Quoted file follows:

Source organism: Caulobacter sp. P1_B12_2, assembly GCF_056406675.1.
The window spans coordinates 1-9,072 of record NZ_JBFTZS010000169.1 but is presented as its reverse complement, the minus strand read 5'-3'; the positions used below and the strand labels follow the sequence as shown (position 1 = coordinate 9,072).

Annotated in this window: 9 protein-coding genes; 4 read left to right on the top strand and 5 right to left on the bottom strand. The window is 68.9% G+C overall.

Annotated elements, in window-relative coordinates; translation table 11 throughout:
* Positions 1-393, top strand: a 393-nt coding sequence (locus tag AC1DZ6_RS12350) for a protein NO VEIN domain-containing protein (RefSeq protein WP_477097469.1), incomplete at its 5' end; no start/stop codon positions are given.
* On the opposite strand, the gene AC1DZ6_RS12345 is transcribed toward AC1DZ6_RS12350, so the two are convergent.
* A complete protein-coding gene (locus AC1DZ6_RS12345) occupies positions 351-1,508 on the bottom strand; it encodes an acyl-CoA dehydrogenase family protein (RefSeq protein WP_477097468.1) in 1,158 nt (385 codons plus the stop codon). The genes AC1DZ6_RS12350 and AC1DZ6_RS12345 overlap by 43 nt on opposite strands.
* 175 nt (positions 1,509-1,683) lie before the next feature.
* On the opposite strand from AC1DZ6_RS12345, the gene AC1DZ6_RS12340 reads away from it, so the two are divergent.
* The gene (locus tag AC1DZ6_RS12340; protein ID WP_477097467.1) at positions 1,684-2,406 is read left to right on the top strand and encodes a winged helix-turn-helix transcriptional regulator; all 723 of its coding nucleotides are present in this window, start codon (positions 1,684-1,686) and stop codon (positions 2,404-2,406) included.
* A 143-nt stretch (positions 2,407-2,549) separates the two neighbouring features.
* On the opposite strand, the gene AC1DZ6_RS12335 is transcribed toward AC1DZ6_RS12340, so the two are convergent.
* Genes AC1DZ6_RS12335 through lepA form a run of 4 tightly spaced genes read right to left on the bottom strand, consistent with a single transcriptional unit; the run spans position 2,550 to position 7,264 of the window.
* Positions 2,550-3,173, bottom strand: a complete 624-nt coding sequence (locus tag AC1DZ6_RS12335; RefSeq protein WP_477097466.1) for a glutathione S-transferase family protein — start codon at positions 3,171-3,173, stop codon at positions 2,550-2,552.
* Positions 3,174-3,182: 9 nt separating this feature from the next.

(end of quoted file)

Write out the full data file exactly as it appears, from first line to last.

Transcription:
Source organism: Caulobacter sp. P1_B12_2, assembly GCF_056406675.1.
The window spans coordinates 1-9,072 of record NZ_JBFTZS010000169.1 but is presented as its reverse complement, the minus strand read 5'-3'; the positions used below and the strand labels follow the sequence as shown (position 1 = coordinate 9,072).

Annotated in this window: 9 protein-coding genes; 4 read left to right on the top strand and 5 right to left on the bottom strand. The window is 68.9% G+C overall.

Annotated elements, in window-relative coordinates; translation table 11 throughout:
* Positions 1-393, top strand: a 393-nt coding sequence (locus tag AC1DZ6_RS12350) for a protein NO VEIN domain-containing protein (RefSeq protein WP_477097469.1), incomplete at its 5' end; no start/stop codon positions are given.
* On the opposite strand, the gene AC1DZ6_RS12345 is transcribed toward AC1DZ6_RS12350, so the two are convergent.
* A complete protein-coding gene (locus AC1DZ6_RS12345) occupies positions 351-1,508 on the bottom strand; it encodes an acyl-CoA dehydrogenase family protein (RefSeq protein WP_477097468.1) in 1,158 nt (385 codons plus the stop codon). The genes AC1DZ6_RS12350 and AC1DZ6_RS12345 overlap by 43 nt on opposite strands.
* 175 nt (positions 1,509-1,683) lie before the next feature.
* On the opposite strand from AC1DZ6_RS12345, the gene AC1DZ6_RS12340 reads away from it, so the two are divergent.
* The gene (locus tag AC1DZ6_RS12340; protein ID WP_477097467.1) at positions 1,684-2,406 is read left to right on the top strand and encodes a winged helix-turn-helix transcriptional regulator; all 723 of its coding nucleotides are present in this window, start codon (positions 1,684-1,686) and stop codon (positions 2,404-2,406) included.
* A 143-nt stretch (positions 2,407-2,549) separates the two neighbouring features.
* On the opposite strand, the gene AC1DZ6_RS12335 is transcribed toward AC1DZ6_RS12340, so the two are convergent.
* Genes AC1DZ6_RS12335 through lepA form a run of 4 tightly spaced genes read right to left on the bottom strand, consistent with a single transcriptional unit; the run spans position 2,550 to position 7,264 of the window.
* Positions 2,550-3,173, bottom strand: a complete 624-nt coding sequence (locus tag AC1DZ6_RS12335; RefSeq protein WP_477097466.1) for a glutathione S-transferase family protein — start codon at positions 3,171-3,173, stop codon at positions 2,550-2,552.
* Positions 3,174-3,182: 9 nt separating this feature from the next.